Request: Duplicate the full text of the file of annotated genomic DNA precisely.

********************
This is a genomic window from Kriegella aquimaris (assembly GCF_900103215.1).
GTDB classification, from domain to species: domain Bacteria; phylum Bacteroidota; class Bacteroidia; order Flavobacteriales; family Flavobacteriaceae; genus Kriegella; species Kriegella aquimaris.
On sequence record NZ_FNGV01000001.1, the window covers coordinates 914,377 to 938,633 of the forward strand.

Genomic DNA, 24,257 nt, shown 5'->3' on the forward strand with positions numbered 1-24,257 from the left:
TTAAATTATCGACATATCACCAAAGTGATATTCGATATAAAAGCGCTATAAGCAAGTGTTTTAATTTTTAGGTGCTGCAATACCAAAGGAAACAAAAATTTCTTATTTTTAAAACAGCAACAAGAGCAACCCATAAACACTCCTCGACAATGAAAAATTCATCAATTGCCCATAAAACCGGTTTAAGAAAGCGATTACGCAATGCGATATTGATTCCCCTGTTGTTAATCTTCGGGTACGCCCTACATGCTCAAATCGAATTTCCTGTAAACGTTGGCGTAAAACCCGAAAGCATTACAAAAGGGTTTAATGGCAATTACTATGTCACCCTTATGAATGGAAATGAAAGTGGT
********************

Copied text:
This is a genomic window from Kriegella aquimaris (assembly GCF_900103215.1).
GTDB classification, from domain to species: domain Bacteria; phylum Bacteroidota; class Bacteroidia; order Flavobacteriales; family Flavobacteriaceae; genus Kriegella; species Kriegella aquimaris.
On sequence record NZ_FNGV01000001.1, the window covers coordinates 914,377 to 938,633 of the forward strand.

Genomic DNA, 24,257 nt, shown 5'->3' on the forward strand with positions numbered 1-24,257 from the left:
TTAAATTATCGACATATCACCAAAGTGATATTCGATATAAAAGCGCTATAAGCAAGTGTTTTAATTTTTAGGTGCTGCAATACCAAAGGAAACAAAAATTTCTTATTTTTAAAACAGCAACAAGAGCAACCCATAAACACTCCTCGACAATGAAAAATTCATCAATTGCCCATAAAACCGGTTTAAGAAAGCGATTACGCAATGCGATATTGATTCCCCTGTTGTTAATCTTCGGGTACGCCCTACATGCTCAAATCGAATTTCCTGTAAACGTTGGCGTAAAACCCGAAAGCATTACAAAAGGGTTTAATGGCAATTACTATGTCACCCTTATGAATGGAAATGAAAGTGGT